JUNE 3, 2021
About the only undisputed matter in the disappearance of the diplomat Raoul Wallenberg was that he was detained for questioning by Soviet police in Budapest on January 17, 1945. The fate of the man who saved tens of thousands of Jews from Nazi persecution remains a mystery, as does his full personality. Credible accounts indicate that he probably died in Moscow’s infamous Lubyanka prison from a lethal injection two years later, as Stalin gave an edict that there would be no more killings by shooting in June of 1947. But could this hero of the Shoah, who used the Swedish embassy and passport service to shield probable Nazi victims, have been saved himself from murder by a totalitarian regime?
A Russian-Swedish project called Raoul Wallenberg Research Initiative RW1-70 has been prodding the Russian government to open up its full files, and a new study from the historian Peter Axelsson puts fresh scrutiny on a series of meetings between Josef Stalin and the Swedish ambassador to the USSR Staffan Soderblom from December 1945 to June 1946 in which he sought confirmation that Wallenberg was dead. The talks opened when Stalin had made a surprisingly conciliatory offer of a trade and credit deal between the two previously antagonistic neighbors, knowing that he had important moles in the Swedish Navy. Swedish officials were eager not to derail the warming relations and Wallenberg’s fate was a potential sticking point that may have thought wise not to press. For years historian have wanted to see the hidden minutes of that exchange, but the Swedish government has closed those off.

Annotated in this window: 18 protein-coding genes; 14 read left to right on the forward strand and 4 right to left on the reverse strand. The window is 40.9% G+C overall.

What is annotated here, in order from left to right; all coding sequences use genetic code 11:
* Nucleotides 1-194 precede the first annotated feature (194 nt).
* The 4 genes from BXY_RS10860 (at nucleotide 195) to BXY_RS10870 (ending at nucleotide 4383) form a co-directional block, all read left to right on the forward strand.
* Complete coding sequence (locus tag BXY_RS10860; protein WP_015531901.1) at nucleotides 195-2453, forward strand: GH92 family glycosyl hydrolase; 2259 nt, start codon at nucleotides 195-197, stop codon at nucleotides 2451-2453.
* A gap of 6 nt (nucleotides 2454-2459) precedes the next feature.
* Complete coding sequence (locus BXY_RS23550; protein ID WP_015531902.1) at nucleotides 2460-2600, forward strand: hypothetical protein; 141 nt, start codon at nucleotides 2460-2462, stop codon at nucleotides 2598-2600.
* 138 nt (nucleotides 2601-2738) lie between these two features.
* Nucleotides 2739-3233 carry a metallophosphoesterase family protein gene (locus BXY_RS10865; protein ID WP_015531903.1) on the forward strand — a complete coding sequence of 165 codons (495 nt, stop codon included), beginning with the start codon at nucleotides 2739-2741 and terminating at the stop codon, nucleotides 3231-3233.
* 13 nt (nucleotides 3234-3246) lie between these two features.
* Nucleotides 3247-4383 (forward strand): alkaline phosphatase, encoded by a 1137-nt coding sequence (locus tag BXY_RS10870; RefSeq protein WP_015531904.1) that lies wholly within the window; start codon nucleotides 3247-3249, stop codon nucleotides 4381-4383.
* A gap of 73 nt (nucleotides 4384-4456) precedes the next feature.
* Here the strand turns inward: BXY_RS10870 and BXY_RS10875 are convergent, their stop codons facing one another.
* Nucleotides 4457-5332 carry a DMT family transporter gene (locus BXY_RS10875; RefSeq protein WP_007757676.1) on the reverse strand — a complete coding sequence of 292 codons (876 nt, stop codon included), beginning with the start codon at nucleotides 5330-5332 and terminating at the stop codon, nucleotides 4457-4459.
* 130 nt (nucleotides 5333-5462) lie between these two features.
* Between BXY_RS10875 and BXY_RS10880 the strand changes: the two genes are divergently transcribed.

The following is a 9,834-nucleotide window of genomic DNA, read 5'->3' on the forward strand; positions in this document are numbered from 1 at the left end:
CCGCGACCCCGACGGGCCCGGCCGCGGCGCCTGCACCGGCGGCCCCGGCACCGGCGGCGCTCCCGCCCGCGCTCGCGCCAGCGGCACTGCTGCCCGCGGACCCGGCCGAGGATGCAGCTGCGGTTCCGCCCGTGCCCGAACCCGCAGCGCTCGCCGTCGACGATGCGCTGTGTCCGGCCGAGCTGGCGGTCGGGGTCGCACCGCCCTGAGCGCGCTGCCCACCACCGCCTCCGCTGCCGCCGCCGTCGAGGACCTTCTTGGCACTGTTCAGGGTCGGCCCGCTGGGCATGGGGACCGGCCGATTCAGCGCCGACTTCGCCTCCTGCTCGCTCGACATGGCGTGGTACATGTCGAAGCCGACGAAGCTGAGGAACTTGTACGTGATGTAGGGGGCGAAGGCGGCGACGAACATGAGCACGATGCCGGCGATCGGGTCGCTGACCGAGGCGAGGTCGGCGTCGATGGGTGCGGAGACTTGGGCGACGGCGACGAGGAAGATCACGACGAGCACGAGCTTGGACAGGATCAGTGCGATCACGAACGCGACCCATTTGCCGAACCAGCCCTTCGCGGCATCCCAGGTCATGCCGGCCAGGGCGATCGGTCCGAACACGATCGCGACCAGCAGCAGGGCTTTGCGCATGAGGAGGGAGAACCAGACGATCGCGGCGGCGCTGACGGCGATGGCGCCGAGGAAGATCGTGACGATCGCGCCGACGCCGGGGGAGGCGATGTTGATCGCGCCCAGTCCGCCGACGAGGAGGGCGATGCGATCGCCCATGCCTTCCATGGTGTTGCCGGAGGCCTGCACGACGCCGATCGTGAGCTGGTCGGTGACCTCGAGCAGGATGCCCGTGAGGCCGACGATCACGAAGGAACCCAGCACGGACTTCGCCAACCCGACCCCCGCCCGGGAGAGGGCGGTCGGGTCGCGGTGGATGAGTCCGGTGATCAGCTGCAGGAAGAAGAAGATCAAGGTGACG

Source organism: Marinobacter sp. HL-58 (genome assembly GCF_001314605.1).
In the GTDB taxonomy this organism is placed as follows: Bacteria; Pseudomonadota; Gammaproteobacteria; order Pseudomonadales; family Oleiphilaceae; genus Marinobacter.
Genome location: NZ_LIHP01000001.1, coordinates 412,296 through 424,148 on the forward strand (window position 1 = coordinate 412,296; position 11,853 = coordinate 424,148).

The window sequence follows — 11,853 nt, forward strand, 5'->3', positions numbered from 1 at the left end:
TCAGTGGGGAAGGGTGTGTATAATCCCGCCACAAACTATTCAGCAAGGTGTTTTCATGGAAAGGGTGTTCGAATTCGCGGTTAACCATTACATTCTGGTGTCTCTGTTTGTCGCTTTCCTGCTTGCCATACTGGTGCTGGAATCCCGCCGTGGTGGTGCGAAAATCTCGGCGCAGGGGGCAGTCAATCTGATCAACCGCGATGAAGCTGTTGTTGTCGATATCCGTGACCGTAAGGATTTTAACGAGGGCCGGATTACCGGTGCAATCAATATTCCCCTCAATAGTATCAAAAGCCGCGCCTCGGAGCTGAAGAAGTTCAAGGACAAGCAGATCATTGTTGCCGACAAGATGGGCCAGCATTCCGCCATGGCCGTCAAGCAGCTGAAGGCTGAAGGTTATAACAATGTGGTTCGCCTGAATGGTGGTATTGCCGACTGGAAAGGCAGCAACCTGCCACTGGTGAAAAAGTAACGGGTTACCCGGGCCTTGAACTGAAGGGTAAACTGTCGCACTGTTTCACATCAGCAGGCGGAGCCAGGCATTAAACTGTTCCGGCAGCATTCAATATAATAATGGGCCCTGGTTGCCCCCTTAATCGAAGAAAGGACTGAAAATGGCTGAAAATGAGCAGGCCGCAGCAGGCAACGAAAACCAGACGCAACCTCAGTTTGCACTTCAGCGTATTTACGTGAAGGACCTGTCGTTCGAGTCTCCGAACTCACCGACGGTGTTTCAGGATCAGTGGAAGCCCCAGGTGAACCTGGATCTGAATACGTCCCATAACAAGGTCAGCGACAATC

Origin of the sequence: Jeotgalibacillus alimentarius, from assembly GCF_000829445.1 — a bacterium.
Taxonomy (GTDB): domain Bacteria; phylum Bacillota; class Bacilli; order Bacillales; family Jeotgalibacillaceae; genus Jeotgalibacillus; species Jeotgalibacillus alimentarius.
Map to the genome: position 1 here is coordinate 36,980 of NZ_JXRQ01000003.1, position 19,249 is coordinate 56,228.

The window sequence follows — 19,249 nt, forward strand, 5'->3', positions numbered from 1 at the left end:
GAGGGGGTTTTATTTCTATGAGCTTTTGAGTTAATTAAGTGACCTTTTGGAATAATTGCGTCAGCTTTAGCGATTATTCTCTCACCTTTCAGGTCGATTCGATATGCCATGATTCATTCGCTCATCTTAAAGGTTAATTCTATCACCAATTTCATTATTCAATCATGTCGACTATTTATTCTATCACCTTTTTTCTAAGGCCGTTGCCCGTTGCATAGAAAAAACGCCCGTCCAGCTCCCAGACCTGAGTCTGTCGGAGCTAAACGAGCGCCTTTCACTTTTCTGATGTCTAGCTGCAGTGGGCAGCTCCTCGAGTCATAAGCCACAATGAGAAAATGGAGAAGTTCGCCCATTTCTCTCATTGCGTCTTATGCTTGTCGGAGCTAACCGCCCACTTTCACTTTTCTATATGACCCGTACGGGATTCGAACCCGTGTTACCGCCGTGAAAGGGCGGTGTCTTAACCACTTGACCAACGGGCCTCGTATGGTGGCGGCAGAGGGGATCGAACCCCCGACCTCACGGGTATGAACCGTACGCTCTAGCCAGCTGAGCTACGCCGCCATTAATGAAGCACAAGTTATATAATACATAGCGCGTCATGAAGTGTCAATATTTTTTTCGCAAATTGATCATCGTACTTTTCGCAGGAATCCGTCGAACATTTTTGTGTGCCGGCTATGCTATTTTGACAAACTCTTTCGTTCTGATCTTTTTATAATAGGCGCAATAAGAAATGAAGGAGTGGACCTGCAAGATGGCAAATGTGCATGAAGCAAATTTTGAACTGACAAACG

But so many questions remain. How exactly did he die, and was it in the KGB’s prison? Or was he transferred to an eastern gulag, as at least one German ex-prisoner claimed? Why wasn’t Wallenberg traded for one of the many Russian spies detained in the West? Though his parents worked tirelessly to discover information, as well as his half-brother Guy van Dardel, why didn’t the wealthy side of his family in Sweden — especially his cousins Marcus and Jacob Wallenberg — exert more pressure on their government? Did their cousin know too much about Nazi money flowing through their Enskilda Bank and selling them iron ore, an act that got them banned from doing business with U.S. companies after the war?
Wallenberg had been raised by an independent-thinking grandfather who gave the boy an international education, sending him to South Africa to witness apartheid, to Palestine to observe the refugee Jews emigrating there, and to Michigan for his three years of architectural school. “First and foremost I wanted to make a man of him,” wrote the grandfather, “to give him a chance to see the world and, through mixing with foreigners, give him what most Swedes lack — an international outlook.” He concluded, “Raoul is a man. He has seen much of the world and has come into contact with people of all kinds.”
Happily independent, Raoul was never interested in joining in the family banking business. His lack of a wife or serious interest in marriage (and women?) also may have been cause for them thinking him an odd man out, an outlaw, a danger, and an embarrassment to the family name.